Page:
The era of for the cloud WAF is now. While Software as a Service (SaaS) tools may be ubiquitous today, the early model of providing managed business applications as a service had rough beginnings as “Application Service Providers” (ASP) in the late 90s, an era where WiFi was just becoming mainstream and internet speeds were crawling (the standard for “high speed” then was 200Kbps — compare that with the US average of 70.75Mbps today).
Today’s mobile workforce, however, take their mission-critical SaaS apps on the go, collaborating on projects over the cloud without a lost connection or disruption to their workflow. And we know by now that wherever work goes, security’s got to follow.
How Cloud WAFs Entered the Market
Before the advent of the cloud, Web Application Firewall (WAF) capability was mainly delivered through hardware appliances. These WAF appliances were absolutely great for big businesses and enterprises, handling gargantuan volumes of data that required high-throughput (high traffic capacity) solutions. However, such on-premise solutions couldn’t protect enterprise web assets beyond their data centers, such as in virtualized infrastructure which had recently become popular. As such, businesses also began to turn to software-based options like virtual WAFs to harden their cloud systems.
But whether a WAF is deployed as a hardware or virtual appliance, the bottom line is this: a company needs to have its own infrastructure to install the WAF locally, which isn’t always a given for many smaller-scale online businesses.
Cloud WAFs on the other hand, like other security services delivered through the cloud, became the trend only because cloud migration as a whole started making business sense — for users and vendors alike. Migrating web applications and storage to the cloud allows businesses to cut down on infrastructure setup and operational costs while they accelerate application testing and development. The intense demand for a low-cost, scalable security solution to match this flexibility has made cloud WAFs a hit, especially among small and medium-sized businesses (SMBs).
How A Cloud WAF Makes Website Security Better
1. Seamless Updates
Scalability issues arise with a purely hardware approach to WAF deployment as hardware needs to be added whenever new data assets need to be protected. However, the process is complicated when the original hardware is hosted in another physical location. Protecting additional applications may also require reconfiguring of the network and protocols. If installing enterprise-level technology sounds like a difficult task, imagine the complex job of keeping it updated.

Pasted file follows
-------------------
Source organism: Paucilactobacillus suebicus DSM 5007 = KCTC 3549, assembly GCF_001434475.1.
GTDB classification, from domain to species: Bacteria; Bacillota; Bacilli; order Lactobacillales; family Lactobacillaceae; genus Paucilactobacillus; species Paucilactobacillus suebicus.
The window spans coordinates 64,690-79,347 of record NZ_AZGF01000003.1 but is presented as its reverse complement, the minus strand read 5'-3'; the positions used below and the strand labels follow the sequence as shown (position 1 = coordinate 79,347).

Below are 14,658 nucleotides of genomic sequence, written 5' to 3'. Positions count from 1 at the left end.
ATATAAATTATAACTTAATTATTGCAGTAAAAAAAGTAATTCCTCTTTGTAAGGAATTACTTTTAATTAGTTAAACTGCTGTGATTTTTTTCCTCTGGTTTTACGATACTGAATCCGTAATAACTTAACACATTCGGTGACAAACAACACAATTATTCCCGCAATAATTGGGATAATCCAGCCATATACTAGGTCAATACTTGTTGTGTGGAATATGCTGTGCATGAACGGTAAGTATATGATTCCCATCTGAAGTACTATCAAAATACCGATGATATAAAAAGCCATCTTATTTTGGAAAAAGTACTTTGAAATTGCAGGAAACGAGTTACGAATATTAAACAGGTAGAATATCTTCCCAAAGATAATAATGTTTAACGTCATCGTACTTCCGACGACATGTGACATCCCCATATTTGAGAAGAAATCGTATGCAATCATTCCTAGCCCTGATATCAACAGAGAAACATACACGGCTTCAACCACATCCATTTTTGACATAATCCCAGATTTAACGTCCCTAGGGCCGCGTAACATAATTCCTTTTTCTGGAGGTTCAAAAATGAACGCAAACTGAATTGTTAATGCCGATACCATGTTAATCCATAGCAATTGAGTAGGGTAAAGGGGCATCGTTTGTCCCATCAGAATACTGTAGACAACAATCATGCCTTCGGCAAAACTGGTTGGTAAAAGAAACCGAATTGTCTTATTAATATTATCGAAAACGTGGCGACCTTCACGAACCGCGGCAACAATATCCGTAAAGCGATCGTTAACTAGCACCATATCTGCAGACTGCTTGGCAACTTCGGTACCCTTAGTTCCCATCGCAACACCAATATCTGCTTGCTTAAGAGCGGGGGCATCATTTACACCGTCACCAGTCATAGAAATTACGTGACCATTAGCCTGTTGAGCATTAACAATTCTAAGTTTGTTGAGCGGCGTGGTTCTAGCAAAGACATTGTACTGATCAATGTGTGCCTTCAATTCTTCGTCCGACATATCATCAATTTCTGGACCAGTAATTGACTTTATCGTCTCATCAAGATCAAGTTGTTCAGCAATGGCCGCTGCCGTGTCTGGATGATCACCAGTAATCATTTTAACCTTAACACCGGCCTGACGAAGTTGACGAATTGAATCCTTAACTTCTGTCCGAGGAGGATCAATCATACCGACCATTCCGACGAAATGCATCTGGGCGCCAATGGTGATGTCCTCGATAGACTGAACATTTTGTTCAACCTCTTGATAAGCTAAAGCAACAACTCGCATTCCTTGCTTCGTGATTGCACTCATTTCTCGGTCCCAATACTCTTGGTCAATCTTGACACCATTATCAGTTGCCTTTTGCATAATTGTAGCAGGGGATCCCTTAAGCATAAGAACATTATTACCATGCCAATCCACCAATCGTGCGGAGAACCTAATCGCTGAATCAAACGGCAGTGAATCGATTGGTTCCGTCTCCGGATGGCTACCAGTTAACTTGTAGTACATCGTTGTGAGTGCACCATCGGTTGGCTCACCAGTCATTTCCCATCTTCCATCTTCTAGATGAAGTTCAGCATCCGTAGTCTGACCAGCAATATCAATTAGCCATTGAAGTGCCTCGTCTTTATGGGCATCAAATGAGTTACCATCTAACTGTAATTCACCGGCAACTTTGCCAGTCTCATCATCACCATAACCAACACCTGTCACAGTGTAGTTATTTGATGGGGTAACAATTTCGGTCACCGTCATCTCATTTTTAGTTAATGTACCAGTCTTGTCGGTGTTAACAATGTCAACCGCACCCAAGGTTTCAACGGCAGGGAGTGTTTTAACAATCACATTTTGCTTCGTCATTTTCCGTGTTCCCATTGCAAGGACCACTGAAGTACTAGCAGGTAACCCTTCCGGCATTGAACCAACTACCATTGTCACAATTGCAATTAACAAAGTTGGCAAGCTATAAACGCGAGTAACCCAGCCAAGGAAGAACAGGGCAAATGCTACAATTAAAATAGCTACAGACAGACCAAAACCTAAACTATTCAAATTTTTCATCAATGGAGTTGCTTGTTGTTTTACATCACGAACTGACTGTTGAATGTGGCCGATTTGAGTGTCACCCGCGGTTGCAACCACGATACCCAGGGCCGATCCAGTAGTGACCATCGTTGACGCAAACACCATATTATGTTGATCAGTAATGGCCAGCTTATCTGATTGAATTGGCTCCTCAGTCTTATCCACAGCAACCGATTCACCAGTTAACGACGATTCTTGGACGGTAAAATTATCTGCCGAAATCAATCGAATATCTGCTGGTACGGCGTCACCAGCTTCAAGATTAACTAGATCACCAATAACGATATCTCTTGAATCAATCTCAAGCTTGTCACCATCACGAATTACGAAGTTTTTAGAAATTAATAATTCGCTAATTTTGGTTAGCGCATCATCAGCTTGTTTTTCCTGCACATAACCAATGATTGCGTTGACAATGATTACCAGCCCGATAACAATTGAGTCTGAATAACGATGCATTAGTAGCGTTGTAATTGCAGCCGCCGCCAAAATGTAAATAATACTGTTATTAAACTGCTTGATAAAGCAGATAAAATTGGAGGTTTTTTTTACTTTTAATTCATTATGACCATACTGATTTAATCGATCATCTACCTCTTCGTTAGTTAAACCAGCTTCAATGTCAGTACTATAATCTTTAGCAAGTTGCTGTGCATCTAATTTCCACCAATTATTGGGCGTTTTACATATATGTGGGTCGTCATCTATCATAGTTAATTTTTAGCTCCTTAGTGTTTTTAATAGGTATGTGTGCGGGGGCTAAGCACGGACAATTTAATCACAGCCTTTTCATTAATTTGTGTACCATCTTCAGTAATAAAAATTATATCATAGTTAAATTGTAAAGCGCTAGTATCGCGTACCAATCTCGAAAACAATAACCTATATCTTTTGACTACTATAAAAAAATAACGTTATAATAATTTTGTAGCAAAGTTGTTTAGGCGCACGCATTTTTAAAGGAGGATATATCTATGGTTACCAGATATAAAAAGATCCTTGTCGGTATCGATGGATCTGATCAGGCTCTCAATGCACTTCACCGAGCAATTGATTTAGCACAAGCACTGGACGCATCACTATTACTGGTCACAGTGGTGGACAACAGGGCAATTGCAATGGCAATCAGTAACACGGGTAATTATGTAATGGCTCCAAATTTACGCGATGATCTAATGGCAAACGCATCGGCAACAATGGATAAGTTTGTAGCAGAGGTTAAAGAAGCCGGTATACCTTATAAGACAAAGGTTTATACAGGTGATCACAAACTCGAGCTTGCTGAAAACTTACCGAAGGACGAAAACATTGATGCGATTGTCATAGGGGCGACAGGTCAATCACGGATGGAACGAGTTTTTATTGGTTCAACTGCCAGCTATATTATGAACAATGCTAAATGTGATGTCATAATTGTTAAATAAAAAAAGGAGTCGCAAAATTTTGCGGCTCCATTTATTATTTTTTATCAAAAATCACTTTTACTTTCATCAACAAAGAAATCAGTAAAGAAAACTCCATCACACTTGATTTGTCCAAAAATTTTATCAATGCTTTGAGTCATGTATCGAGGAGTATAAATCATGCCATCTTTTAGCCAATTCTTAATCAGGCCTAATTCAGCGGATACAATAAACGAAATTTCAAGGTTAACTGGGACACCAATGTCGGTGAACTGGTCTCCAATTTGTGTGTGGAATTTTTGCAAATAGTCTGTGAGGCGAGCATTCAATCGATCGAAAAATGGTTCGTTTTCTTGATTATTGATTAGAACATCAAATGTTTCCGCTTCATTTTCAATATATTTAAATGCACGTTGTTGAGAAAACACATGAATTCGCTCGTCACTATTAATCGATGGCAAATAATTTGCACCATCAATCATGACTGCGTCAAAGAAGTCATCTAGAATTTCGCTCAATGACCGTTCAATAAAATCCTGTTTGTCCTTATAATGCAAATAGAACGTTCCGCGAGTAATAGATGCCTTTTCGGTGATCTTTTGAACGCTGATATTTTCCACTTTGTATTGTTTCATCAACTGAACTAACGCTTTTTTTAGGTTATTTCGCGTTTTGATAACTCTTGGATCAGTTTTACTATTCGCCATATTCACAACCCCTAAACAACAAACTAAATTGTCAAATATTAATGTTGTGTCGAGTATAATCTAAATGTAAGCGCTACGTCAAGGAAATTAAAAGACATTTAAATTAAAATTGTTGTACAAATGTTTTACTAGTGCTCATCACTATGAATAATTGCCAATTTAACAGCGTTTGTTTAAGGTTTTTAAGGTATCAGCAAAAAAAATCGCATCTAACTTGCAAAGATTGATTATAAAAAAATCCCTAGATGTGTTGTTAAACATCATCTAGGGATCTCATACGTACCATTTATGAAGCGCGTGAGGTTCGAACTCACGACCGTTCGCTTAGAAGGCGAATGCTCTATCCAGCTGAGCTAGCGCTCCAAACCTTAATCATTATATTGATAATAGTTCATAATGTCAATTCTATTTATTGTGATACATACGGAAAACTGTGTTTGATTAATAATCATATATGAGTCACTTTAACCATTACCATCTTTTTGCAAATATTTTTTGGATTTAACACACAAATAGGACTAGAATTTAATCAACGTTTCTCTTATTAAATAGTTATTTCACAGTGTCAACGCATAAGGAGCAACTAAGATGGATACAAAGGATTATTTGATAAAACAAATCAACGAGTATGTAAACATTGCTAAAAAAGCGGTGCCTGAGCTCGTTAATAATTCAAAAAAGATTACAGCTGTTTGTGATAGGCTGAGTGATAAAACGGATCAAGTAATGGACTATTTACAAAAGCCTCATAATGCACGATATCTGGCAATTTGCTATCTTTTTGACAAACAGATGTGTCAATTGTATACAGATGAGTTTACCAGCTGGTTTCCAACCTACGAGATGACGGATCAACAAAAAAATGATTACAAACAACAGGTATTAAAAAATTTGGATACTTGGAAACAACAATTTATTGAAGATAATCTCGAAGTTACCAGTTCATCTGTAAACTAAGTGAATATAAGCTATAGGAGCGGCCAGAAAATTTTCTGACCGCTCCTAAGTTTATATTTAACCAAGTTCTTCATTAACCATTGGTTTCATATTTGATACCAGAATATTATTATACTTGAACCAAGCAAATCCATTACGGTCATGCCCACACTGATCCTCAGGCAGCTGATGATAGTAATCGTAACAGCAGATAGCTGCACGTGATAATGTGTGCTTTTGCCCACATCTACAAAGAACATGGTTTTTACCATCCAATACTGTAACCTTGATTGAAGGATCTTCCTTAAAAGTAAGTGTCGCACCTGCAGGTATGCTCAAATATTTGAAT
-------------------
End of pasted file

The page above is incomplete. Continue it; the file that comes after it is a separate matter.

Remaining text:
With a cloud WAF service, a single instance of the web application firewall software serves multiple users and businesses (this is known as “multi-tenancy architecture”), such that all receive centralized upgrades to the newest software version the moment updates are released. This revolutionizes the way major upgrades take place. Rather than depending on customer resources to apply new updates on an often delayed schedule, new features can be enjoyed instantly as implementation becomes vendor-managed.
2. Low Technology Barrier
Expanding upon the previous point, the vendor-managed aspect of a cloud-based security delivery model ensures minimal configuration burden on the customer’s end. This means that enterprises with dedicated network security administrators or technical teams are not the only ones able to utilize WAF protection for their web assets. SMBs in particular stand to benefit as they often do not operate at a scale that requires deep customization of WAF beyond basic controls. While WAF services remain highly customizable, default settings meet the needs of most users, and the web-based access to the service ensures an intuitive interface is of high-priority.
3. Coverage for Highly Distributed Environments
While cloud service providers (CSP) may guarantee infrastructure security, data security is the responsibility of each organization. Today’s world consists of users and employees whose work and corporate data are no longer centrally located or all locally protected. To truly thrive at the forefront of cloud technology, businesses need operational agility complemented by reliable security that cloud infrastructure providers may not be able to supply. Third-party SECaaS options are therefore crucial in mitigating risks associated with cloud migration.
As software is increasingly developed to run in the cloud rather than locally and 80% of enterprise IT organizations are predicted to commit to hybrid cloud architecture within this year, hybrid cloud security tools will be critical for any effective cloud deployment strategy. Businesses will have a mix of both applications that should be retained in corporate data centers, and those prioritized for the cloud. This is why cloud-based security providers need to be able to deliver both on-premises and SECaaS options for WAF deployment.
As for SMBs, cloud adoption is not slowing down either, making the low-cost, scalability aspect of a cloud WAF a great enabler. From Internet celebrities to non-profits and multinational enterprises, the web has become a critical space for people to engage with any brand.
Elite Guards for Today’s Shopfronts
Just like security gates for a physical shopfront, cloud WAFs make defending web assets a lot simpler to implement, for a lot more people — except hiring the equivalent of an elite security service protecting websites, 24/7, now comes at a fraction of what it would have used to cost enterprises.
If you’re considering deploying a cloud WAF or any other kind of web-based security solutions, read about what to look out for in our Newbie’s Guide to SECaaS.
Editor’s Note: This post was originally published in June 2016 and has been updated for relevance and comprehensiveness.